In this paragraph about fruit, Zoe Hellman refers to five-a-day as if it is a scientific principle in the top part of this “explanation” page. “We’ve made it easier than ever before to take in your five a day”, she says. This is not science. In Chapter 13 of The Obesity Epidemic I give the background to give-a-day. It started as a marketing campaign by fruit and veg companies in California in 1991, working with the American National Cancer Institute (NCI) (who have since trademarked the term). There was no evidence at the time that it would provide any benefit for cancer, let alone any other health condition. There has been none since (see the April 2010 a study in the Journal of the National Cancer Institute written by Paolo Boffetta, as the lead of a large group of European researchers).
Vegetables in butter are nutritionally useful (not as good as liver, sardines or eggs) but fruit is not that nutritious, too high in sugar, metabolised by the liver and best avoided by anyone needing to lose weight. Five-a-day is marketing, not science.
THE BOTTOM LINE
As Stunkard and McLaren-Hume proved in 1959 (Note 5): “Most obese persons will not stay in treatment for obesity. Of those who stay in treatment, most will not lose weight, and of those who do lose weight, most will regain it.” Stunkard and McLaren-Hume’s own statistical study showed that only 12% of obese patients lost 20 pounds, despite having stones to lose, only one person in 100 lost 40 pounds and, two years later, only 2% of patients had maintained a 20 pound weight loss. This is where the often quoted “98% of diets fail” derives from and it refers to calorie controlled diets. The 2007 Franz study updated the research on this topic and concluded the same – a fraction of the weight we expect to lose is lost and most of that is regained. There is simply no evidence in the obesity journal world of calorie restriction producing sustained weight loss.
Here’s another extract from p68 of my book where Weight Watchers themselves prove that people will lose a fraction of what they expect…
“On July 12 2010, under the headline “Weight Watchers does work, say scientists”, Sarah Boseley, health editor for The Guardian wrote a wonderful endorsement for Weight Watchers following a study done by the Medical Research Council (MRC), funded by Weight Watchers (Note 6). The original presentation of results from the MRC revealed that 772 people were studied: 395 people were simply given weight loss advice from their doctor (the GP group) and 377 were funded to attend Weight Watchers (419 of the 772 completed their respective programme). The study was a year in length and the likely deficit was at least 1,000 calories per day (a typical Weight Watchers allowance is 18-20 points, which approximates to 900-1,000 calories vs. an average 2,000 calorie requirement for a woman). The article reported that the GP group lost an average of six pounds (we know from the Franz study that ‘advice alone’ people did well to lose anything) and the Weight Watchers group lost an average of 11 pounds. The Weight Watchers group should have lost 104 pounds in fat alone. This study provided irrefutable proof that the calorie theory is wrong, which should have been front page news in itself, but this was not the story of the article. The story was “you’ll lose twice as much weight with Weight Watchers.” The headline should more accurately have been “Weight Watchers works better than just going to the GP, says study funded by Weight Watchers; but you will be lucky to lose one tenth of your lowest expectation.” Not as catchy, but far more honest.”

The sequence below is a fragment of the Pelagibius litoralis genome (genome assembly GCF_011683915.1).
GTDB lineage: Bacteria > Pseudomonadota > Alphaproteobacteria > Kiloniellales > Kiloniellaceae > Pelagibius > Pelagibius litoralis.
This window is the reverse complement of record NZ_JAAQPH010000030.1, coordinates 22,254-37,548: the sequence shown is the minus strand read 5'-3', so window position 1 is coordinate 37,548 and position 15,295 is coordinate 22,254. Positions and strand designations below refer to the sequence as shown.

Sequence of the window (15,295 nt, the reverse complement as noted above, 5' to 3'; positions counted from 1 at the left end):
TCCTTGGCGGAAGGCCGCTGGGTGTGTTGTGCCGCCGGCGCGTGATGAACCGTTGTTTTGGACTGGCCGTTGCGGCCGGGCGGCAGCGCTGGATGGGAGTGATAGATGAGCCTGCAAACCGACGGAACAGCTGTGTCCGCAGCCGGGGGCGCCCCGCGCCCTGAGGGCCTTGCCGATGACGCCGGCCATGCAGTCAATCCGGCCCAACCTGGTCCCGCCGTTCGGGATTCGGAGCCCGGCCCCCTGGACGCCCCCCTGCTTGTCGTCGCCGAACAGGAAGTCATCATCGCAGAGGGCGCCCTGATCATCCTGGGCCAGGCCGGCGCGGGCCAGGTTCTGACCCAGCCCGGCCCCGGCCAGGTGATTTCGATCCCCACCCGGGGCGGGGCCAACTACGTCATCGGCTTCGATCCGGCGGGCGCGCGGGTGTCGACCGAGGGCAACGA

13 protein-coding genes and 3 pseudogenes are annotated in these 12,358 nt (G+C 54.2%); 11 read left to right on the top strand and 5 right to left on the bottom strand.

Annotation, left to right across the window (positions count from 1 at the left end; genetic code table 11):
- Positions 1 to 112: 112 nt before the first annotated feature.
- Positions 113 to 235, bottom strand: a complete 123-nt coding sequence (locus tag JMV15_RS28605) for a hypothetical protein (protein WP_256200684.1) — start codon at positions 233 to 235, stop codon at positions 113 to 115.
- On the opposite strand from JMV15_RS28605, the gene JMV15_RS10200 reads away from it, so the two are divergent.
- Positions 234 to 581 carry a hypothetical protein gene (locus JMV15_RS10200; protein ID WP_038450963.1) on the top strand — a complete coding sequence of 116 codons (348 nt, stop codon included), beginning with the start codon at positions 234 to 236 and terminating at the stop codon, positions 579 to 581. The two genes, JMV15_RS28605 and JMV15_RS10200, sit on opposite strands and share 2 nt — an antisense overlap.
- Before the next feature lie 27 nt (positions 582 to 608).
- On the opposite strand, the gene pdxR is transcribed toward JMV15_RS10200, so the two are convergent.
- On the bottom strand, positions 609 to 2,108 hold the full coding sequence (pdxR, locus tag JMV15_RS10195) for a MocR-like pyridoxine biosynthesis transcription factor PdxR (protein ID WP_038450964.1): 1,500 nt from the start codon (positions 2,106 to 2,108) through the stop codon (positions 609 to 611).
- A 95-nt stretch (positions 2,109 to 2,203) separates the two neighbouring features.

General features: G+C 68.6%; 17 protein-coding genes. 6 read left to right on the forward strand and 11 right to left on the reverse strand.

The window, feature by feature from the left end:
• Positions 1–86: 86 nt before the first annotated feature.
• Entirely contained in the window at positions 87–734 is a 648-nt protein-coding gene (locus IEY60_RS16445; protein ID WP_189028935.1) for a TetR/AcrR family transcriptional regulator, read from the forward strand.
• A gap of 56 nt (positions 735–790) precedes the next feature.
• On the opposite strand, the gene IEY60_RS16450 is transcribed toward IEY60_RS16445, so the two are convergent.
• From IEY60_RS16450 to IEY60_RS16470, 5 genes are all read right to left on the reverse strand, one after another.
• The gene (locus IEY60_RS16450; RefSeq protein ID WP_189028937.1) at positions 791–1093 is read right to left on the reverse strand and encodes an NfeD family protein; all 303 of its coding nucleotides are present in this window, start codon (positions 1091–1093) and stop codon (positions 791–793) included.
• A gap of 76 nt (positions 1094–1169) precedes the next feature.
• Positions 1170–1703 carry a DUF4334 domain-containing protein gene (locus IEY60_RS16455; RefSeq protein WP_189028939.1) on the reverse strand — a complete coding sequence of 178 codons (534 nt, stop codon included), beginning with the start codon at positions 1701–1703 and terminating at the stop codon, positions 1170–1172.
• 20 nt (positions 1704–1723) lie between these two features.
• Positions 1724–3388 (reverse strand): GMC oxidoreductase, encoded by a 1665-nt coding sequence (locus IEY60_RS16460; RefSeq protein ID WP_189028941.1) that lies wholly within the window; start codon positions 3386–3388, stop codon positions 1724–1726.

At the end of the day, it doesn’t matter if Weight Watchers make a slight adjustment to the idea that protein is 4 calories per gram or that carbohydrate is 4 calories per gram. It doesn’t really matter what calorie number we assign to each food. Counting/restricting calories does not work – and we have known this since Benedict’s study in 1917. If calorie restriction did work, we would not have an obesity problem, let alone an epidemic.
p.s. Jan 2011 update – please note that I am sadly simply unable to keep up with comments on blogs/youtube/facebook and all the wonders of the web. Please feel free to leave a comment to have your say & for others to read. If you have any questions our forum is the best place to have them answered. Your question may well have been answered already so you can read the thousands of questions already there if you don’t want to join. Many thanks for your understanding. Very best wishes – Zoe
Note 1: Max Rubner, “Zeitschrift fur Biologie,” Festschrift zu Voit, (1901).
Note 2: Dr. Geoffrey Livesey, “The Calorie Delusion: Why food labels are wrong”, New Scientist, (15 July 2009).
Note 3: Eric Jequier, “Pathways to Obesity”, International Journal of Obesity, (2002).
Note 4: Richard Feinman and Eugene Fine, “A calorie is a calorie violates the second law of thermodynamics”, Nutritional Journal, (2004).
Note 5: Stunkard A. and M. McLaren-Hume, “The results of treatment for obesity: a review of the literature and report of a series”, Archives of Internal Medicine, (1959).
Note 6: http://www.guardian.co.uk/society/2010/jul/12/weight-watchers-works-say-scientists